I like this album! The best: Brown sugar, Wild horses and Bitch.
A great album. Wild Horses has always been a favourite of mine.
Sådan. Det er sgu et fedt album. Short and to the point Gode rocknumre Wild horses har dog stadigvæk uudnyttet potentiale
Raw, Real, and Awesome. Stones at their best.
What an album. Peak Stones.
A stone cold classic - recorded on the run while touring, Mick Taylor meshes beautifully with Keith Richards to make glorious soulful rock and roll
Stone cold classic.
5.0 + Right up there among RS's greatest albums. Every song is good - from deep cuts like "Moonlight Mile" and "I Got the Blues" to arguably their best ever songs like "Wild Horses."
Man I love Rolling Stones' quieter more jammy songs. This album rules and I will be listening to it more. Moonlight Mile is the best!
Un dels grans clàssics del rock, merescudament. Del rock pantanós de 'Can't You Hear Me Knocking', un tema a redescobrir cada vegada que s'escolta o 'Brown Sugar', al country rock atemporal de 'Dead Flowers' o 'Moonlight Mile' passant per alguna de les millors balades del rock, com 'Wild Horses' o 'I Got the Blues' o el guiny al passat blues de 'You Gotta Move'... i apart de tot això, com si res, es presenten tres temes tan particulars i màgics com 'Sway', 'Bitch' i la particularíssima 'Sister Morphine'... poques altres recopilacions de cançons es poden apropar a tanta perfecció
All over the place and everything is perfect
My favourite Stones album, from when they were great
Sticky Fingers is a perfect, total package of an album. In my mind when I think about classic albums, this is one of the first ones that comes to mind. It’s everything an album is supposed to be. It was built for long haul listening, for hours and hours of listens and re-listens, and arguments with your friends over the best tracks, and figuring out the lyrics, while you contemplate that cover. Right, that cover. It’s got to be one of the most daring album covers of all time. It’s alluring in its way, but entirely too much. It’s the Rolling Stones of album covers. But that’s just the cover. Dare to look inside, and it’s a real gift. From track one, this album is on fire. That moment the needle drop takes you into that first riff on “Brown Sugar” is one of the most consequential of all time. I can’t think of a more appropriate song to kick off an album, except maybe “Hells Bells” on Back in Black. It’s a strutting, unrepentant masterpiece of a rocker that doesn’t lose a bit of its power, even as our perceptions of the song might change over time. To be clear, I think our perceptions should change of it over time. You can appreciate a song and still critique it. The album has plenty of that sultry, dirty blues, the badass sound that the Stones more or less invented, exemplified in "Bitch" and "Can't You Hear Me Knocking." But then there’s the other stuff, the deeeep Stones of “Sister Morphine,” “Moonlight Mile” and “Dead Flowers.” They aren’t afraid to go dark when they need to, or to hint that there’s some vulnerability hiding under all that bravado. Most of these songs are straight up classics and a joy to listen to. There are a couple of weak ones, but this was an easy 5. Fave Songs (all songs from most to least favorite): Moonlight Mile, Brown Sugar, Dead Flowers, Sway, Bitch, Wild Horses, Can't You Hear Me Knocking, Sister Morphine, I Got the Blues, You Gotta Move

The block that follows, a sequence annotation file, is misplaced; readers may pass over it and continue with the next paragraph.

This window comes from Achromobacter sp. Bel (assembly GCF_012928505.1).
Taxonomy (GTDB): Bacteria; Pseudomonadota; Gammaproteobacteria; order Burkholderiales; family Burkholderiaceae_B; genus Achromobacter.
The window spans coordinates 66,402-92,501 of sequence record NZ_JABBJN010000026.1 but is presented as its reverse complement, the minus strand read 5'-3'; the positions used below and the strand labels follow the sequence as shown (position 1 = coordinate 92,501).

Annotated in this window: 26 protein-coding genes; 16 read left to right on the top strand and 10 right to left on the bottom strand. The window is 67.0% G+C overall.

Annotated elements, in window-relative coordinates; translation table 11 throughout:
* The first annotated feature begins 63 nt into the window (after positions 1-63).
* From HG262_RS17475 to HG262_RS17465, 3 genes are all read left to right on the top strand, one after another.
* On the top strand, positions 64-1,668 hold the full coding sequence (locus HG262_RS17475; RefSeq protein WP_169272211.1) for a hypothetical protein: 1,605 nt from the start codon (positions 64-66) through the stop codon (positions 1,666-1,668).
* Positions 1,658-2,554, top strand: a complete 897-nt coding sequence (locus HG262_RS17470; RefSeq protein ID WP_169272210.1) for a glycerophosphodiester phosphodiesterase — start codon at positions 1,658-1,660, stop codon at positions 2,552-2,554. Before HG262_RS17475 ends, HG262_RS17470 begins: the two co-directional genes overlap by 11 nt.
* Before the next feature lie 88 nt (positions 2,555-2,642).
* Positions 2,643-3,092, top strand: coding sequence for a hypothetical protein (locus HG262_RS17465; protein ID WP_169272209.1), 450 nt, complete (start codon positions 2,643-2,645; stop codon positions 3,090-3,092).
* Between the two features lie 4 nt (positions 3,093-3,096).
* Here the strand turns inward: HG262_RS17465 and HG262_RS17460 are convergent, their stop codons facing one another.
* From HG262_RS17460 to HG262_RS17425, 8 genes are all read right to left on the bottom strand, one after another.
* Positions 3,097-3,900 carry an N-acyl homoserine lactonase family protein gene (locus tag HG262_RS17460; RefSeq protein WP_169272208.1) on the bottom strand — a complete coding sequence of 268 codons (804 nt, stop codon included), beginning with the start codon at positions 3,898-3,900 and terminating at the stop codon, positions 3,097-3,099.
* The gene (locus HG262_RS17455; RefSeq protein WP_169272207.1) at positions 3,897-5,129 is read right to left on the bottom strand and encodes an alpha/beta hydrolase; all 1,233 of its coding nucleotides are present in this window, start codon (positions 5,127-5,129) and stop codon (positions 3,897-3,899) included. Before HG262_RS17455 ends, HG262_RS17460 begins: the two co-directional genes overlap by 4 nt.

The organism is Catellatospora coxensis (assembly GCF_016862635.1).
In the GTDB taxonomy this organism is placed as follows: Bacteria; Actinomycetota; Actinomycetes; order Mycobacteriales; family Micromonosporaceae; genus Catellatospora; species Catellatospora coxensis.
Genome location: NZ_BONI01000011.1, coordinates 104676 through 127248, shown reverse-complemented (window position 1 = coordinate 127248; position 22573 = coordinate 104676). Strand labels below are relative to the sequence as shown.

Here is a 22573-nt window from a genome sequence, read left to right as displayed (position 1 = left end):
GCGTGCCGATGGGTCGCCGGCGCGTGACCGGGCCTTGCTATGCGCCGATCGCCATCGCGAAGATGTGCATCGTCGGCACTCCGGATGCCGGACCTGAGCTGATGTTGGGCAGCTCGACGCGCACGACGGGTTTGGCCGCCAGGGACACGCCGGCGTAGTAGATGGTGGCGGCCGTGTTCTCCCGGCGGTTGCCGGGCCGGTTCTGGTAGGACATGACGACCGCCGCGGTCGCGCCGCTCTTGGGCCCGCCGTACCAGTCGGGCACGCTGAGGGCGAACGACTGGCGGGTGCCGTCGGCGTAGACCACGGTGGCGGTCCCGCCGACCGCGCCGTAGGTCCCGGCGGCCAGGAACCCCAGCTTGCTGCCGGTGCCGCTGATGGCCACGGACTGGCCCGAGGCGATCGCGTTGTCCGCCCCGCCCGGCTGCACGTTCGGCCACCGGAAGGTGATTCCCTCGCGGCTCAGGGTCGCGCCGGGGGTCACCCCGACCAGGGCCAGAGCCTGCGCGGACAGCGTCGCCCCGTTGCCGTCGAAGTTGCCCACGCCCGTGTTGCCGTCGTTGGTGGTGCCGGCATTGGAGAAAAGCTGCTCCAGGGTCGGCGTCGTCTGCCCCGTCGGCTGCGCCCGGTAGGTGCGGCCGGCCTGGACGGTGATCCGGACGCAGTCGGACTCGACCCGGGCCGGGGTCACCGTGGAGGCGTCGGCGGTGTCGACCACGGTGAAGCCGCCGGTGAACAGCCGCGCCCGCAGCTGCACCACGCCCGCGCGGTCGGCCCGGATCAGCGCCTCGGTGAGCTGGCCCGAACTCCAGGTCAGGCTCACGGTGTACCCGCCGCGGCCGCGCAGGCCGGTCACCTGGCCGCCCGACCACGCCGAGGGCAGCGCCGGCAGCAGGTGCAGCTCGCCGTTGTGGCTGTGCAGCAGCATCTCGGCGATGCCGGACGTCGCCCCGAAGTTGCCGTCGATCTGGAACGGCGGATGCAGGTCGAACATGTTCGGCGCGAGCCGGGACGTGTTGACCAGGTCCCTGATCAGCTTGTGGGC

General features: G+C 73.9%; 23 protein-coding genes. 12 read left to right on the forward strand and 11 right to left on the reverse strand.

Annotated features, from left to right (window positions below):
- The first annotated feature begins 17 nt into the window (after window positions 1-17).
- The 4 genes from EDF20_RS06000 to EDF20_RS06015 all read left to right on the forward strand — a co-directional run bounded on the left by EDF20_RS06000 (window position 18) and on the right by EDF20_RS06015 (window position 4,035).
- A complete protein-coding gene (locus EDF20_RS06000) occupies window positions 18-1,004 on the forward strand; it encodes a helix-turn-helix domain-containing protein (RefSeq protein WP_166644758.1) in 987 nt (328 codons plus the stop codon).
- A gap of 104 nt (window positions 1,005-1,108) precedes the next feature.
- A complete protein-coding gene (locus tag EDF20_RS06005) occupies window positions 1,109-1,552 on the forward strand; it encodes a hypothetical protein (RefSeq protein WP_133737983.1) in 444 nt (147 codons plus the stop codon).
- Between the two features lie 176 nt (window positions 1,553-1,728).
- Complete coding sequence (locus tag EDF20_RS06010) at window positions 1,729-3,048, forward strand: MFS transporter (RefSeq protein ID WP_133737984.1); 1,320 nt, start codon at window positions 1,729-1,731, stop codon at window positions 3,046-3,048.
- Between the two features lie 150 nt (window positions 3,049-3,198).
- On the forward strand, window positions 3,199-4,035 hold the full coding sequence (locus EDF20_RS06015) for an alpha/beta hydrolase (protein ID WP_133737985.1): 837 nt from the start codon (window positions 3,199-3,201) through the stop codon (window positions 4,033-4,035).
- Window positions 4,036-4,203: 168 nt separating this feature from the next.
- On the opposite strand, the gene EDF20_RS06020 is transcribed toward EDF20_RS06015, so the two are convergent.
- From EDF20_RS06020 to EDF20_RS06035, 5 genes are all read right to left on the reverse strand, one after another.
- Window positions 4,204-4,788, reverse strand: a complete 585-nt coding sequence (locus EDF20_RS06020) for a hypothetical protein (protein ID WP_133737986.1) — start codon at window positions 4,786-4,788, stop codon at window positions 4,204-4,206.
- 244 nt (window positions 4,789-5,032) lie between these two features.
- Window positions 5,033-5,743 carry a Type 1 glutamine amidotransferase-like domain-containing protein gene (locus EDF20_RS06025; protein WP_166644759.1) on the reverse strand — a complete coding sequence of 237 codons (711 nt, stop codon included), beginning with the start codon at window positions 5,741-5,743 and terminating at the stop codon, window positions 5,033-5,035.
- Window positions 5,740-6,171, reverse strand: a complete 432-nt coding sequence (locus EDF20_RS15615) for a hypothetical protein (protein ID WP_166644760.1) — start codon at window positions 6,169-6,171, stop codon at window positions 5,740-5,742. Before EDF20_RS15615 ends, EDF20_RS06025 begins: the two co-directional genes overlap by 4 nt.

Several all time classic songs. This is arguably their peak.
Wild Horses is incredible as always
One of the best Stones albums and perhaps my favourite and that's saying a lot. Not a bad song on here but, other than sister Morphine, it does lack a killer track like Let it Bleed and Exile, And Beggars Banquet have. But for consistency Sticky Fingers is tough to beat. The loise bluesy feel throughout the album makes it accessible and gun. 5 🌟
One of the best Stones albums and perhaps my favourite and that's saying a lot. Not a bad song on here but, other than sister Morphine, it does lack a killer track like Let it Bleed and Exile, And Beggars Banquet have. But for consistency Sticky Fingers is tough to beat. The loose bluesy feel throughout the album makes it accessible and fun. 5 🌟
What a perfect set of songs… and gets better with every listen
Wat Rock, wat blues, goed gitaarwerk. Top album
1971 sure was a good year for music. So much really, really good early hard rock and prog rock. This isn't anywhere close to my favorite record of the year, but it's still great. The more I listen to, the more I'm convinced that the Brits are astronomically better at making rock music than Americans. Seriously, most of the greatest rock bands, I had assumed were American, only to find out they were British. The Rolling Stones especially have a lot of music that feels like homegrown American rock but ain't.
bem animadinho. lembrou meu pai e as viagens para martinópolis
Listened to Sticky Fingers a lot at uni. It makes you feel dirty just by listening — and it's all the better for it. The remastered edition on Spotify is a bit unnecessary, I prefer the heroin-fuelled rawness of the original recording.
What a masterpiece. Not a single bad songs, great variety in styles, great guitar play, big hits.... What's not to like
Masterpiece collection of rock music, that should not be doubted. So many different sounds that come together as the quintessential Stones sound that followed them since this album. Great from beginning to end with their best songs. Mick Taylor is the secret weapon here, with Jagger’s vocals at their peak.
Brown Sugar Sway Wild Horses Can't you hear me knocking Bitch I got the blues Sister morphine Moonlight Mile putain de chef d'oeuvre
The best release of the band, in my opinion.